PREVIEW: Nike Golf Vapor Fly Clubs
Earlier today Nike Golf sent out a press release announcing all the bells and whistles that go along with their new Vapor Fly golf club line. After reading through the release, however, I can't help but feel like we've heard this stuff before. The full release, written in a nifty and truly unique "review-type" blog format, can be found here: http://news.nike.com/news/vapor-fly-clubs
If you clicked on the above link and read all the way through, you probably noticed a few things about the new Nike Golf Vapor Fly series:
- The clubs are all sorts of crazy colored
- There're promises of more distance yielded from special tech
- Adjustability is still tantamount throughout the clubhead
- Did I mention they're all sorts of weird colors?
Let's be honest with each other. Any new club release comes packaged with promises of more distance, lower centers of gravity, higher moments of inertia (you know, important factors average golfers really care about) and stupid amounts of adjustable doohickies that you shouldn't tinker too much with in the first place.
So what is there to be excited about with the new Nike Golf Vapor Fly clubs? You know, besides the colors?
At first blush (because that's all the info we have right now), each new driver in the Vapor Fly series sounds like they'll be super-lightweight. Sprinkled among words and copyrighted terms like "FlexLoft 2.0", "HyperFlight Face", "compression" and others you'll find mention of heightened swing speeds, dropped spin rates and -- of course -- more distance. There's even a mention of "energy transfer," which is just in time for the new Star Wars movie.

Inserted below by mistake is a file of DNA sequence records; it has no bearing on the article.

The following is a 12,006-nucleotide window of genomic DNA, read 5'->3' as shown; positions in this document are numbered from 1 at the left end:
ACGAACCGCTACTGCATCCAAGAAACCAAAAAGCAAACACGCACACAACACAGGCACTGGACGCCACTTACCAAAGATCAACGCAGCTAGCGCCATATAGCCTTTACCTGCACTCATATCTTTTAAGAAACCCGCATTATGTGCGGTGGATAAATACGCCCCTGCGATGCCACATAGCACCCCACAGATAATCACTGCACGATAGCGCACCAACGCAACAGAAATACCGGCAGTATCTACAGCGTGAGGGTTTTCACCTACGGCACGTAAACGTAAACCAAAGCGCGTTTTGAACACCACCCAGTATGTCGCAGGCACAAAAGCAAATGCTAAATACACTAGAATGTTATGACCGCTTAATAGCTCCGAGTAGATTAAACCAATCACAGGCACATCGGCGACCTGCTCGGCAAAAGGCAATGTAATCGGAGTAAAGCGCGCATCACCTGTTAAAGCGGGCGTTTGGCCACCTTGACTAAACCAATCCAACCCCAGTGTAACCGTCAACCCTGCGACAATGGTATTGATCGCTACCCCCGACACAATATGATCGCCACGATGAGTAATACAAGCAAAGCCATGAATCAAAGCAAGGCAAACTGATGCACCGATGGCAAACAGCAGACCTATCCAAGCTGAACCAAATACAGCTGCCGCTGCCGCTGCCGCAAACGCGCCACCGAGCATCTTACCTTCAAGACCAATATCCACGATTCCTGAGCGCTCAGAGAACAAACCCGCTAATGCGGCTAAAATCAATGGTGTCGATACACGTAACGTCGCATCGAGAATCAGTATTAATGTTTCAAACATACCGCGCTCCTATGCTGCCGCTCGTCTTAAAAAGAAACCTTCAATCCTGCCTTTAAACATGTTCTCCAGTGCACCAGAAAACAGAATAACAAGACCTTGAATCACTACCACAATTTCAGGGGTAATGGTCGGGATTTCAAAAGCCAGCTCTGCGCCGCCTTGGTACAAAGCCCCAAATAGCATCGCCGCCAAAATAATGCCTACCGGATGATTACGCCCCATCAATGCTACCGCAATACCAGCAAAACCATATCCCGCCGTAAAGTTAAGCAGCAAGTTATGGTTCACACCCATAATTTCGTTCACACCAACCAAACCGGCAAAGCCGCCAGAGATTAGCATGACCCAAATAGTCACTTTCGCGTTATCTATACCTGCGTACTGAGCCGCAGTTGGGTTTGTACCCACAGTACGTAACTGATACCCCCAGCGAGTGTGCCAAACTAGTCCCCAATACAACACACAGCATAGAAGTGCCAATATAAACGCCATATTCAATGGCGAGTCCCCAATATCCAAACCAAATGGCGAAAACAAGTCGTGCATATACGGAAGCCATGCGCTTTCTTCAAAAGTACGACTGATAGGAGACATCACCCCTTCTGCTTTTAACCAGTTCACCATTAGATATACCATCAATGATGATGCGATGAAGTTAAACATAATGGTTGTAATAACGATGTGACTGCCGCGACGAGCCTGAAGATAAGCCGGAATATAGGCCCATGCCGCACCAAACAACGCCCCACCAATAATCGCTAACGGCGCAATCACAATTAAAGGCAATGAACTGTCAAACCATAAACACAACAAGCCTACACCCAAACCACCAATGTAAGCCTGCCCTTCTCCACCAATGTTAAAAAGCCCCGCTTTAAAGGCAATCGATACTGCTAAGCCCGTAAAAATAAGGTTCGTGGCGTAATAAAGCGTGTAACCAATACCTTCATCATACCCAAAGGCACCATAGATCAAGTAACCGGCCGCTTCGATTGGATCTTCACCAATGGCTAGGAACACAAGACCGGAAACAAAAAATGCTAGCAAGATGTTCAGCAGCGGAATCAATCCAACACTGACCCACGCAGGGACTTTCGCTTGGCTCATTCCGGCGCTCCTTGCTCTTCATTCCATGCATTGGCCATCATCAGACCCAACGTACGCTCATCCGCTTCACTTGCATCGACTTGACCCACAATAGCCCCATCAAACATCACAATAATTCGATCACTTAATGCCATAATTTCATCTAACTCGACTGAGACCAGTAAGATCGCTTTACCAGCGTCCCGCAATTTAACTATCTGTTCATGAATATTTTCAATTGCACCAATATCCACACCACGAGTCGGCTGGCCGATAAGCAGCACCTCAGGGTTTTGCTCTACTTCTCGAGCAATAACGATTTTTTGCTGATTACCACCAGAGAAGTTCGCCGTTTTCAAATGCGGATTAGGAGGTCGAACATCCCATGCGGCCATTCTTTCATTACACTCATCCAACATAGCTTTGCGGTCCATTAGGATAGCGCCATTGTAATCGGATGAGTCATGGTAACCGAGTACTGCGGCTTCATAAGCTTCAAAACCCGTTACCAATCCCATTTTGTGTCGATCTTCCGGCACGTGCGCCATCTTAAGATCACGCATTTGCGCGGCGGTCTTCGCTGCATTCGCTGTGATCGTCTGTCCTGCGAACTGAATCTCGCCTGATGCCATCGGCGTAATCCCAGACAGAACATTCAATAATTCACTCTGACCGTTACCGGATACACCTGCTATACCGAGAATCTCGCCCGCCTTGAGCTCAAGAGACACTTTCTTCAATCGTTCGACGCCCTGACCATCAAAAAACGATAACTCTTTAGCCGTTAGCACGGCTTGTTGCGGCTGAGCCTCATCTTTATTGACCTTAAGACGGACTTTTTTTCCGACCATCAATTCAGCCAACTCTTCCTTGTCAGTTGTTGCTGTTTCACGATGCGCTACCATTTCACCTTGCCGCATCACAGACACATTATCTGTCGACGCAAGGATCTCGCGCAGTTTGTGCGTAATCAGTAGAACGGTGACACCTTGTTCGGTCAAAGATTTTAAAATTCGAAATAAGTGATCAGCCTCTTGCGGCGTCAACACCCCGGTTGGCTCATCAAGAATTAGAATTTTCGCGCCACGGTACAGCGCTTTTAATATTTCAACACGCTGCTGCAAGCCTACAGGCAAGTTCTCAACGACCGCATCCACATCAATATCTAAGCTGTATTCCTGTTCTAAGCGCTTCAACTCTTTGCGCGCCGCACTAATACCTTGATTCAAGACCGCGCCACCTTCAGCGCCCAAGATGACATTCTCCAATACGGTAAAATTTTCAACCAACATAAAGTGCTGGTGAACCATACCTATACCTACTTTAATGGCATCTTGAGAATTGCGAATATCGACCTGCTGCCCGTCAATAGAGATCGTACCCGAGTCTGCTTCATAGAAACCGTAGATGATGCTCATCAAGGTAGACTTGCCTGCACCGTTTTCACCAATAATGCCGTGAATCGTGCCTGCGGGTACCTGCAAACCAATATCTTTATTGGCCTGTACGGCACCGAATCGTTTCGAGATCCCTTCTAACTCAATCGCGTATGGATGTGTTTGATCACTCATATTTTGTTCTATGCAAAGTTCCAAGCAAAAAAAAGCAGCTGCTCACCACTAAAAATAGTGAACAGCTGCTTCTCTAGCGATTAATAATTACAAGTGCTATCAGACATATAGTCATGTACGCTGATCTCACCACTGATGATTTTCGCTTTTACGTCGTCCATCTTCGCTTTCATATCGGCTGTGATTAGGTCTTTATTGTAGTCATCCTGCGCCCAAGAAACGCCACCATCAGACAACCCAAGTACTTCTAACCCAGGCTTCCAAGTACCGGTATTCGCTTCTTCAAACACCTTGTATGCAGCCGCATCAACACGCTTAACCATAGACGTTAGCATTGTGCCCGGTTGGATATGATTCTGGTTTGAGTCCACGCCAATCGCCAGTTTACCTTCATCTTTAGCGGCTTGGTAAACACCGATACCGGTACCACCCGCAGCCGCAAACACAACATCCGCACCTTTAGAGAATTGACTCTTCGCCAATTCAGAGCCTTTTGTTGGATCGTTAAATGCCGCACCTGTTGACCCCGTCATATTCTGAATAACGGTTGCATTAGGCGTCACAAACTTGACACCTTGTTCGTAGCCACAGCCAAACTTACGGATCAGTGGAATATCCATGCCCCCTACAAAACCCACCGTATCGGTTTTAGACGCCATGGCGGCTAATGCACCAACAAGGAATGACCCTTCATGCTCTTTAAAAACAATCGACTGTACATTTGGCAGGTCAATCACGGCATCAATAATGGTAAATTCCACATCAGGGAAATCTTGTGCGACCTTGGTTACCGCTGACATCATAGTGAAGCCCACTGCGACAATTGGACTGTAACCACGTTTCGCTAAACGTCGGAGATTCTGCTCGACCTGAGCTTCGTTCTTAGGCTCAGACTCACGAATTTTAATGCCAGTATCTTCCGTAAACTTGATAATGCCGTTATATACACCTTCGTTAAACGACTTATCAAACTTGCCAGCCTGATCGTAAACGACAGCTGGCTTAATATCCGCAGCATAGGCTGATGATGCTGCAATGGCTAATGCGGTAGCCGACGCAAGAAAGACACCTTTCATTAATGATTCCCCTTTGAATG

What does all of this mean to the average player? Probably not much.
Look, I get it; golf equipment companies need to appeal to the largest market demographic who read sites like this one: 18-35 year old males. I'm guessing that's where the color options and fancy tech come into play. A good number of older readers, those over 50, are also interested because they have the deepest wallets and (presumably) more free time to play golf. That's where the lightweight-distance-compression stuff comes in.
But based on what Nike sent out in their latest press release, I'm not seeing anything that hasn't been done in different packages from other original equipment manufacturers (OEMs).
Regardless, I'm willing to give Nike the benefit of the doubt at least until I have a chance to test the new Vapor Fly clubs out. Whether or not they'll have qualities that set them apart from other brands in an ever-narrowing quality gap remains to be seen.